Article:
Healthy Living

Celiac Disease: How to Manage Your Symptoms

Celiac Disease: How to Manage Your Symptoms

Key Takeaways

  • Celiac disease has no cure.
  • Mainstay of treatment is a gluten free diet.
  • Consult and expert dietician to get more information about the gluten free diet.

There is no cure for celiac disease; however, the right diet and lifestyle can help to manage the disease. The mainstay of treatment is with a gluten free diet for life. Elimination of wheat, barley, and rye from your diet will produce a dramatic clinical improvement within a few days or weeks. Oats are usually well-tolerated by celiac disease patients, but this is only if they are not contaminated with flour during the production.

Meat, dairy products, fruits, and vegetables are free of gluten naturally and are all safe to be consumed by celiac patients.

A gluten free diet is safe but it is certainly not an easy diet to follow. It can be socially restricting and it can be expensive especially because you have to sort out the food you can eat and you cannot eat to avoid gluten containing food. Processed and packaged food may contain some hidden sources of gluten therefore one should take particular care when selecting the food they eat.

It is essential that a patient with celiac disease reads all the ingredients on all the food labels before consuming it.

Consult and expert dietician for more information about a gluten free diet.

Sometimes you may not develop any symptoms even after consuming gluten rich food. But, remember that even though you appear perfectly fine from the outside, damage to the intestinal lining will continue to occur and may lead to complications later in life.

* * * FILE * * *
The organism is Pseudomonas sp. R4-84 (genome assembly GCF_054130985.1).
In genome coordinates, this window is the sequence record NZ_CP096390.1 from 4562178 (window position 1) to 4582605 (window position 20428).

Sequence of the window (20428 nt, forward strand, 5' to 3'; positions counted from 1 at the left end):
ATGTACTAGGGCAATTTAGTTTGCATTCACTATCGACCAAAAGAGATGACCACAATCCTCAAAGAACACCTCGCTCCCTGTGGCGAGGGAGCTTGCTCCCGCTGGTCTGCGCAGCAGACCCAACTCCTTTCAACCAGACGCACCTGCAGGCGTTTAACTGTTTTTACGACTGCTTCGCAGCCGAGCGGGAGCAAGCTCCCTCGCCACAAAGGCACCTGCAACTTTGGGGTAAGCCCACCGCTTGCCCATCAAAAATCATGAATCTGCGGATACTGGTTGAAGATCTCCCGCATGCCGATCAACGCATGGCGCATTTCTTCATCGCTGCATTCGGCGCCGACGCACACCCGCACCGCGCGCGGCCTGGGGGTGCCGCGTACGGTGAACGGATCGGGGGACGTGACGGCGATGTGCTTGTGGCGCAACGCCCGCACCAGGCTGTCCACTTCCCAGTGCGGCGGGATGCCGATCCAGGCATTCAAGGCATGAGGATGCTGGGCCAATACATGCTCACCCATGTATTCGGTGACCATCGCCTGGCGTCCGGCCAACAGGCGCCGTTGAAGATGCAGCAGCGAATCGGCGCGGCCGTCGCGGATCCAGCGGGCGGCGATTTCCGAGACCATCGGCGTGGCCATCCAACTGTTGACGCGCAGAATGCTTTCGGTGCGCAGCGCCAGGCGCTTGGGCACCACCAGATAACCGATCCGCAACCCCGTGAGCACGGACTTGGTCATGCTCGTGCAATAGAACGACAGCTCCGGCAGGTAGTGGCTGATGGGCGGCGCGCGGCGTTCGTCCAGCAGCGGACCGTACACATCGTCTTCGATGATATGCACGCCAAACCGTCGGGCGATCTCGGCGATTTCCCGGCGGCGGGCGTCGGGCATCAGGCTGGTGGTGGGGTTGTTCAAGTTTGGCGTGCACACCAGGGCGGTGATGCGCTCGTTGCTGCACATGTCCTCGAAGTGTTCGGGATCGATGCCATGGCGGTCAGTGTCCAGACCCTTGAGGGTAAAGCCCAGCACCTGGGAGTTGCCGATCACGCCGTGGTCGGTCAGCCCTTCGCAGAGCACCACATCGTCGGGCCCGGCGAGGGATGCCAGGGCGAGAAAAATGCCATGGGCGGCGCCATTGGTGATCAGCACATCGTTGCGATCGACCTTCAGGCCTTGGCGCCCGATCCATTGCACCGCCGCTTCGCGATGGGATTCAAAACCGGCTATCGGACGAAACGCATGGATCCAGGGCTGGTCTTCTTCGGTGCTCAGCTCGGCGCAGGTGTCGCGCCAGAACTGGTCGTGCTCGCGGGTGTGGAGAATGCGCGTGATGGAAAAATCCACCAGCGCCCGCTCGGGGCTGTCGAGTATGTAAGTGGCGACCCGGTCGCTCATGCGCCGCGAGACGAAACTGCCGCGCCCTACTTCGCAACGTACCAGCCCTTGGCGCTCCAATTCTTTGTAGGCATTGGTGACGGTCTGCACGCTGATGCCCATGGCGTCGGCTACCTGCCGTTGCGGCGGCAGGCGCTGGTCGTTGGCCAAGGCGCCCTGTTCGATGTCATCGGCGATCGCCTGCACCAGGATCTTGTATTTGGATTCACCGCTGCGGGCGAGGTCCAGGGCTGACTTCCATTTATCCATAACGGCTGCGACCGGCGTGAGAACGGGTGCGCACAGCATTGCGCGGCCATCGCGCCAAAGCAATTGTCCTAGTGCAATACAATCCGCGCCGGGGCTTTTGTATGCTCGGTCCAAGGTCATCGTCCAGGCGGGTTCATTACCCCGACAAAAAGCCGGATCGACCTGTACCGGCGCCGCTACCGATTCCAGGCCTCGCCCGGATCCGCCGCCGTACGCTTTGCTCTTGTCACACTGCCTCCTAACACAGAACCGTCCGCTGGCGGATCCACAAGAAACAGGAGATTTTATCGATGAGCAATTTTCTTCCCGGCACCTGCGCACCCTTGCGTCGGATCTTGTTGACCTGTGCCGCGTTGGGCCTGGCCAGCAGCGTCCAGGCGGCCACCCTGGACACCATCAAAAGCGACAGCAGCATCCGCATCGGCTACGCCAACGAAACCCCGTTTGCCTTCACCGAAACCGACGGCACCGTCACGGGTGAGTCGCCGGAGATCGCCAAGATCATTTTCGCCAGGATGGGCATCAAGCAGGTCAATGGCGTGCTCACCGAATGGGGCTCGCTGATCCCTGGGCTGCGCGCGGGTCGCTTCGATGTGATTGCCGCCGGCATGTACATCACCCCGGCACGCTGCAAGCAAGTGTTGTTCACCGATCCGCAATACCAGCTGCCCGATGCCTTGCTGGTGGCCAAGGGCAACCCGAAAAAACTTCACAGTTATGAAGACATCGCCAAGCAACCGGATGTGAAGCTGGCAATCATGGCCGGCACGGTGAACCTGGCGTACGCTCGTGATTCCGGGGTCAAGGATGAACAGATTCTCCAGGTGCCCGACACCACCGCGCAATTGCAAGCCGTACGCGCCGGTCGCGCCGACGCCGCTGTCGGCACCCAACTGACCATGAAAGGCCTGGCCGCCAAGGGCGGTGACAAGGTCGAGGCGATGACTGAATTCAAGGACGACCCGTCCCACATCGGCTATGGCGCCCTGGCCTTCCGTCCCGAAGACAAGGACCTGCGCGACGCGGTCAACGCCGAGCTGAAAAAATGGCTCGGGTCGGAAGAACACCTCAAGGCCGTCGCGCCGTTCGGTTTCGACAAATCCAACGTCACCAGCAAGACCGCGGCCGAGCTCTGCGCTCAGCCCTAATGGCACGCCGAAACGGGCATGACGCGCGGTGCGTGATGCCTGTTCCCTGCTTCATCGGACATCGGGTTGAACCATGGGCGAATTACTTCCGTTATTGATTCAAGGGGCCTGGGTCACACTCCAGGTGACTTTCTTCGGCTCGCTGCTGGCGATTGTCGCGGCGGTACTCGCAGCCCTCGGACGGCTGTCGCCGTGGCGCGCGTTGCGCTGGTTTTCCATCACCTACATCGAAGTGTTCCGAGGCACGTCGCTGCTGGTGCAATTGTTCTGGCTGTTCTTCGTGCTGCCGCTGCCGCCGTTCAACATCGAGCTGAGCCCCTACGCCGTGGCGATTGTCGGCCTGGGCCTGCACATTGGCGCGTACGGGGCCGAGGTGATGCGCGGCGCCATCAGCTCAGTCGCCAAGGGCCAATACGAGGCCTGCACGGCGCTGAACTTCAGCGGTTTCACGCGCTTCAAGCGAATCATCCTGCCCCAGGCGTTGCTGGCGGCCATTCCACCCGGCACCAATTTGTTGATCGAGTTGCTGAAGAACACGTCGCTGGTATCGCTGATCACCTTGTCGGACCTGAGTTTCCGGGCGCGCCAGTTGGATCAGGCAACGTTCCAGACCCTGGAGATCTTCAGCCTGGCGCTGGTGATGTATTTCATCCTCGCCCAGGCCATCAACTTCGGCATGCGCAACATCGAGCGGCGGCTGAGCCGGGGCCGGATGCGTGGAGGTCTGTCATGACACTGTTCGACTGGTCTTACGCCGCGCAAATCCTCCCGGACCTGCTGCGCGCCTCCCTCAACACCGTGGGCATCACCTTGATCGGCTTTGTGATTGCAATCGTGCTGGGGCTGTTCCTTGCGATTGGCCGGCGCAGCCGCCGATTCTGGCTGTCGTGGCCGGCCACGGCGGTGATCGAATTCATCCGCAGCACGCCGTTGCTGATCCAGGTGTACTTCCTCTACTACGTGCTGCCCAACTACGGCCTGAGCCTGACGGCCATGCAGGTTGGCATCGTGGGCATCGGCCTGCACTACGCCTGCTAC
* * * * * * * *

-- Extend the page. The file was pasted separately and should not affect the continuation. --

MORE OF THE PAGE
However, most patients present with relapses of celiac disease and the usual cause for this failure to response to the diet is poor compliance. Dietary adherence can be monitored by serial blood testing to check the levels of endomysial antibody (EMA) and tissue transglutaminase antibodies.

Replace minerals and vitamins

Patients with celiac disease often present with malabsorption, therefore, they should be given minerals and vitamins such as iron, folic acid, calcium, and vitamin D to replace the body store.

Pneumococcal vaccination

Celiac disease patients are known to have splenic atrophy, therefore, these patients should receive a pneumococcal vaccine once every five years to protect them from pneumococcal infections.

Repeated DEXA scans

Celiacs are at a high risk of developing osteoporosis therefore they are advised to do repeat DEXA scans time to time to check your bone mineral density.